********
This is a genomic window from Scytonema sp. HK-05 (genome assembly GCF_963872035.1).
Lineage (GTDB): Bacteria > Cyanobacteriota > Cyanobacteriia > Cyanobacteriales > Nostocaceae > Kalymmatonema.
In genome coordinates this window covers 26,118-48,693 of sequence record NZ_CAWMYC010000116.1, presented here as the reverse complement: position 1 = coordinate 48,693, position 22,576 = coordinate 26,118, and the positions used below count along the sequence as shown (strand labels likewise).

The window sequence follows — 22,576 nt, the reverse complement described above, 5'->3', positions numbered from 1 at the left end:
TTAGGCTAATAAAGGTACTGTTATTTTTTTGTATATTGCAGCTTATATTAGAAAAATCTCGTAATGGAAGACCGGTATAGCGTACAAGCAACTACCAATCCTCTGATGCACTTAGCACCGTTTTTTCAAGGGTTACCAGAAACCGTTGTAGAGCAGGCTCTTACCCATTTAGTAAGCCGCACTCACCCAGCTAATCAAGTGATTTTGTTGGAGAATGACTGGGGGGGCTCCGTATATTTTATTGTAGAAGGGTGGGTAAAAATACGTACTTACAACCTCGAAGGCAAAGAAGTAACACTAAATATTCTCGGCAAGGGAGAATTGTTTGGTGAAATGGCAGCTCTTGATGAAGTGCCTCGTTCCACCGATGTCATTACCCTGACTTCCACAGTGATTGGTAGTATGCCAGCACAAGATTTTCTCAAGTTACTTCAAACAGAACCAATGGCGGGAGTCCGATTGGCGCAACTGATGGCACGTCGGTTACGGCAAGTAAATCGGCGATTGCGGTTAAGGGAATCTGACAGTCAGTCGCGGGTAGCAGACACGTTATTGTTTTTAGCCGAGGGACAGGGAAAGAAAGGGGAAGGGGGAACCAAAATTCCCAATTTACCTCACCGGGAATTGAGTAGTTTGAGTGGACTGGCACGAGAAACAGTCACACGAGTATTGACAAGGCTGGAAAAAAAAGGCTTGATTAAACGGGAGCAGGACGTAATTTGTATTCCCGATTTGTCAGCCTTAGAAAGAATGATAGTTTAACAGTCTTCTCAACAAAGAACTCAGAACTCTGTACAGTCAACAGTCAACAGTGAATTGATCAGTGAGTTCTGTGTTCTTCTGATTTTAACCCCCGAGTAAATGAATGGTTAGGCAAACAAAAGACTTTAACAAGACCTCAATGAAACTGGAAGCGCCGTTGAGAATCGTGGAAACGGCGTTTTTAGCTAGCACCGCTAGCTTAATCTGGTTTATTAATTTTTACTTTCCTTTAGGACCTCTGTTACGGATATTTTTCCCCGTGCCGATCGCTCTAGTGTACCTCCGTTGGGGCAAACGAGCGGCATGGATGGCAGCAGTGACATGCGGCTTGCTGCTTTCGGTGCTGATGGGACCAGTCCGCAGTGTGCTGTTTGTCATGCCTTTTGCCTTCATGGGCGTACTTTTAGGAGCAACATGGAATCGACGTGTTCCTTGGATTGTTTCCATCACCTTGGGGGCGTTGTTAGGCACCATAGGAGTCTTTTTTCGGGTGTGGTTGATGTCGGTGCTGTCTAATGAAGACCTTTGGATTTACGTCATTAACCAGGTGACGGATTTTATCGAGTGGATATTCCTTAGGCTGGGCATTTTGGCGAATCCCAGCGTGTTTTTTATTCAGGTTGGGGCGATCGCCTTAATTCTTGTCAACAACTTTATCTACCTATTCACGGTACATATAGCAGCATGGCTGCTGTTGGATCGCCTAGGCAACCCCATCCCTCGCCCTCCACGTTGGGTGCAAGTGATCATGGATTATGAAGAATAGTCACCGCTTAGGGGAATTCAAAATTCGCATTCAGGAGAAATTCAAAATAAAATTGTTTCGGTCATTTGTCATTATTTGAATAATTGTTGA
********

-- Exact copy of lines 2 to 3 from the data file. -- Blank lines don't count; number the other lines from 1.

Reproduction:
Lineage (GTDB): Bacteria > Cyanobacteriota > Cyanobacteriia > Cyanobacteriales > Nostocaceae > Kalymmatonema.
In genome coordinates this window covers 26,118-48,693 of sequence record NZ_CAWMYC010000116.1, presented here as the reverse complement: position 1 = coordinate 48,693, position 22,576 = coordinate 26,118, and the positions used below count along the sequence as shown (strand labels likewise).